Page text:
LAST Sunday's Everyman on BBCI was called "Ireland's Hidden People". While Dublin celebrated 1,000 years of history the Millennium, with the extravaganza of Dublin society's Venetian Carnival (tickets cost £50 a head and horse-drawn carriages £100 extra) and the carriages crossed O'Connell Bridge, a small girl of about seven sheltering from the icy cold wind held out her tiny hand to passers by. There are many Irish with nothing to celebrate Ireland's hidden people.
Everyman went to Ireland to
meet the Irish whose experience of life is far removed from the Kerry Gold adverts and the green fields. Life in Ireland today is harsh. One in five people are unemployed; homelessness is on the increase as more and more Irish migrate to Dublin; the question this film asked was, in a profoundly Catholic country why has the Church been so slow to take a lead on the important moral issues of injustice and oppression, evident in Ireland? At the bottom of the Church's hierarchy we saw four religious who are helping the ordinary people to find their voice and place in society: Peter McVerry is a Jesuit priest who shares a high rise flat in Ballymun with unemployed and previously homeless boys.
He said, "they're forced to rob in order to survive ...if their shoes get a hole in them they must go in and shop-lift a new pair. They have no option but to do that." Sister Mary Taylor is an American Holy Child nun who has also chosen to live and work among the "Third World" on Ireland's doorstep. She lives with the travelling people. Sister Joanna O'Connor lives in inner Dublin and is working from within the community education the women, organising a play area for the children. Their problems are very much her problems. Fr Harry Bohan has been trying to stem the exodus of Irish people from the countryside through his Rural Resource Organisation for the last 15 years. He borrowed the money to invest in remote areas where no one else would, and over 2,500 houses later over 10,000 people have come home.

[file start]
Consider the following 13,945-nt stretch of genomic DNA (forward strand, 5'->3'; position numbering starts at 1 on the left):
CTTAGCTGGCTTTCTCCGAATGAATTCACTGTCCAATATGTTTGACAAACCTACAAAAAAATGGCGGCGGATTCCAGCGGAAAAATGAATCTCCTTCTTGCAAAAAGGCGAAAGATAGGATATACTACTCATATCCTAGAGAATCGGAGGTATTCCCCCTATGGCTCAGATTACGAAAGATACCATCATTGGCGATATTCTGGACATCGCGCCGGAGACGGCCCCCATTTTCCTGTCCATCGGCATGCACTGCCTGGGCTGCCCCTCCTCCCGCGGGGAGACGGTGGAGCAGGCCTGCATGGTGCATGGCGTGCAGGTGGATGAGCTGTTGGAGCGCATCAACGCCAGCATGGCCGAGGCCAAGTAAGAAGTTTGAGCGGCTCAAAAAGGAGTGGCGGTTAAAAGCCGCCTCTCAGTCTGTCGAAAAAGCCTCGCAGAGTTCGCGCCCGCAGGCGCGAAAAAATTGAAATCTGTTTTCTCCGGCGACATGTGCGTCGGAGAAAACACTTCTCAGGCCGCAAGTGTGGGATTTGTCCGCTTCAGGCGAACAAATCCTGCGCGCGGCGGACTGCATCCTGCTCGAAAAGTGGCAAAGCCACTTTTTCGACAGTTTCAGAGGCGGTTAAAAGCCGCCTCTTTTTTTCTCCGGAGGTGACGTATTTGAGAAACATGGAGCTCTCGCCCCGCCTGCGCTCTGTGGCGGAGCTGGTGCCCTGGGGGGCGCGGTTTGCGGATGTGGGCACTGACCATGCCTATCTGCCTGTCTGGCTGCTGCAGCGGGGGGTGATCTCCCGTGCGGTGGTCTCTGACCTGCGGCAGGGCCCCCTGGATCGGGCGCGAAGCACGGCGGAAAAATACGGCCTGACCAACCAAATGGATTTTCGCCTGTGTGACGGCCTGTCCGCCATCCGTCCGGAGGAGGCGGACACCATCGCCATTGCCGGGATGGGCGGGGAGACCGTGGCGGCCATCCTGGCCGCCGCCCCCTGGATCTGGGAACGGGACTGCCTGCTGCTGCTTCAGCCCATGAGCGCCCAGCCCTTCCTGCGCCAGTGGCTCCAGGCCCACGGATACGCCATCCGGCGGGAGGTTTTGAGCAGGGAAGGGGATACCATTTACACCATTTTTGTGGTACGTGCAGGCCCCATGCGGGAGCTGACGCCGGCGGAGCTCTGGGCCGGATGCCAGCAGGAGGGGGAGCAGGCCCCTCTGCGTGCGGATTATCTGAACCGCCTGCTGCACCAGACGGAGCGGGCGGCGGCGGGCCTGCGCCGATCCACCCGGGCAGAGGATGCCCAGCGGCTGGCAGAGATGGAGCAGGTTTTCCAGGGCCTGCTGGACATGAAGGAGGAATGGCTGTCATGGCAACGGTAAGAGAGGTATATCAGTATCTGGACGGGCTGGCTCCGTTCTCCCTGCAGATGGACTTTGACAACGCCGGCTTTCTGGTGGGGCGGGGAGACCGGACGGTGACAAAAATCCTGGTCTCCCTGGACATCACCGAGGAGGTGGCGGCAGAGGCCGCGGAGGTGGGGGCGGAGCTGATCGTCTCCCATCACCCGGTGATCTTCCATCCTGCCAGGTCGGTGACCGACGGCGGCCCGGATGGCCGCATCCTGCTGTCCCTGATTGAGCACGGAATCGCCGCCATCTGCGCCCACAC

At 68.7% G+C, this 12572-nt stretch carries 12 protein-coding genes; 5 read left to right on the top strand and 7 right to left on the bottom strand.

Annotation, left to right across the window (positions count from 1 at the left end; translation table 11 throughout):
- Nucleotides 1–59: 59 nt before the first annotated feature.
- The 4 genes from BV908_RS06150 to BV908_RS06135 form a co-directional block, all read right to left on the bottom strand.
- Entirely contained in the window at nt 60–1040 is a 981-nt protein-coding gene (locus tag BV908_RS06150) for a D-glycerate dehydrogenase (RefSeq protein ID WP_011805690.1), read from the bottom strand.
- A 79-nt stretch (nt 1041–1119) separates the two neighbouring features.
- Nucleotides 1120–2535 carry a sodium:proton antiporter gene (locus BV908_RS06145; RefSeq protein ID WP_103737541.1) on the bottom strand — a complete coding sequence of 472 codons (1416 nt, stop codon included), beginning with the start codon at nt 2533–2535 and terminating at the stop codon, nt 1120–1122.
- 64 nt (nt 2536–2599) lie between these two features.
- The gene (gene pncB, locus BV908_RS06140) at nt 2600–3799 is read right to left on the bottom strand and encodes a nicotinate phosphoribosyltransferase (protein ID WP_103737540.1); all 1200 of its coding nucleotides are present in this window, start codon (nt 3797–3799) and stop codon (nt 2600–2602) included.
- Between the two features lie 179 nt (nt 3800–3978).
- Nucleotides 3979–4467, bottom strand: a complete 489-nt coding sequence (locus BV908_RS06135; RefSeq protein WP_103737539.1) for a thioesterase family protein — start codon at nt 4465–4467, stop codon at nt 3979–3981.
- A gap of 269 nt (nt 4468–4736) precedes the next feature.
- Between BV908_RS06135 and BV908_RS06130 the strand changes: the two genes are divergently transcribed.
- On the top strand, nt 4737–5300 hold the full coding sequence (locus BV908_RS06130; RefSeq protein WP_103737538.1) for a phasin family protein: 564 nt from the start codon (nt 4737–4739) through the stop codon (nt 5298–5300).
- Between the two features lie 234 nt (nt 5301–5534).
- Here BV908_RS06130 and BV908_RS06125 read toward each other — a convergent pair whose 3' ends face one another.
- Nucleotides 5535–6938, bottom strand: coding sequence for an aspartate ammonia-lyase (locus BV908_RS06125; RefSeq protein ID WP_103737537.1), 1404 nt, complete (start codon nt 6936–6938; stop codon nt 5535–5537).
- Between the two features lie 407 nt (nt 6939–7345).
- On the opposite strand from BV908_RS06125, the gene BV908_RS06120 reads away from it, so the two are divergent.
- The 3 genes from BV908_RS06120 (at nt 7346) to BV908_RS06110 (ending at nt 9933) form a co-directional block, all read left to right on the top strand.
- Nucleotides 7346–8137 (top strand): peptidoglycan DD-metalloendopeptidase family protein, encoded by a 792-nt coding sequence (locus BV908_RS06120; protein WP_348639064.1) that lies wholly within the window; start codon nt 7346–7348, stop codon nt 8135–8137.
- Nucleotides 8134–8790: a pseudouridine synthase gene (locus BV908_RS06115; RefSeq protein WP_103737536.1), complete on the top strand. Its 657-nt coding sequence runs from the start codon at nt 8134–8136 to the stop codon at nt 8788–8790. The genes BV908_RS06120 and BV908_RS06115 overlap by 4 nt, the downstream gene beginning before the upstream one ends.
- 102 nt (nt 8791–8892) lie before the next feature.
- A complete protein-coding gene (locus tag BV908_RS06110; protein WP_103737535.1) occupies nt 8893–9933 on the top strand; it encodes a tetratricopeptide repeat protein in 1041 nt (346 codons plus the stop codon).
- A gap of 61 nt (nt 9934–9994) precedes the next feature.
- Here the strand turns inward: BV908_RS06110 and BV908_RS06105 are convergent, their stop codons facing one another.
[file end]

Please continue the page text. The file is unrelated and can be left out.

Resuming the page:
While these wonderful people are doing something constructive to ease the situation and give people some selfrespect, it is surely up to the Church to start using its power in Ireland for the benefit of the ordinary people and to change hearts and minds
Sunday May 1. /lam Morning Worship ITV. The Church of St Michael and St Mary, Melbourne, Derbyshire, provides today's setting.
2pm My God ITV. Jonathan Miller talks to artist Harold Riley in the fourth of six programmes exploring what the idea of "God" means to leading artists, scientists and theologians.
6.40pm Praise Be BBCI. Thora Hird returns with this ever-popular series with a selection of favourite hymns chosen by viewers from the recent series of Songs of Praise.
10.05pm Everyman: Gods Own Country BBC1. Set against the colourful background of the campaign trail for the US Presidency, Norman Stone's film for Everyman looks at the moral fever which seems to have gripped the heartland of the nation. The film focuses on two politicians at opposite ends of the political spectrum, Pat Robertson and Jesse Jackson, both hoping to tap the source of America's moral malaise and reach the votes of millions who fear the corrosive effects of the permissive society.
Norman Stone first pinpointed the rise of America's moral majority in his film for Everyman in 1980, God Bless America. He says "The battle cry" in 1980 was 'get Ronald Reagan in the White House and it will be alright'. That hasn't
happened". People feel that problems like Aids abortion and drug abuse are actually getting worse and much nearer to home. An enormous struggle is going on at the moment between those who wanted God centre stage and those who are fighting to preserve religious tolerance and the tradit ional separation between Church and State.
Monday May 2. 4.25pm Gerald of Wales BBC!. This promises to be a lively, colourful and humorous animated film narrated by Max Boyce celebrating the 800th anniversary of Gerald's journey.
11.25am Ian Paisley, Turbulent Priest. Radio 4_ Dr Ian Paisley is a member of Parliament at Westminster and a member o f the European
Parliament , He is also Moderator of the Free Presybterian Church Ulster. His is the voice of uncompromising Biblical fundamentalism and Ulster Unionism. He has been imprisoned several times for civil disobedience and believes he is God's prophet, raised up to speak His word. He talks to Dr Edward Norman, Dean of Peterhouse, Cambrid, in the third of four programmes in
series. o 4' s Turbulent Priests C M S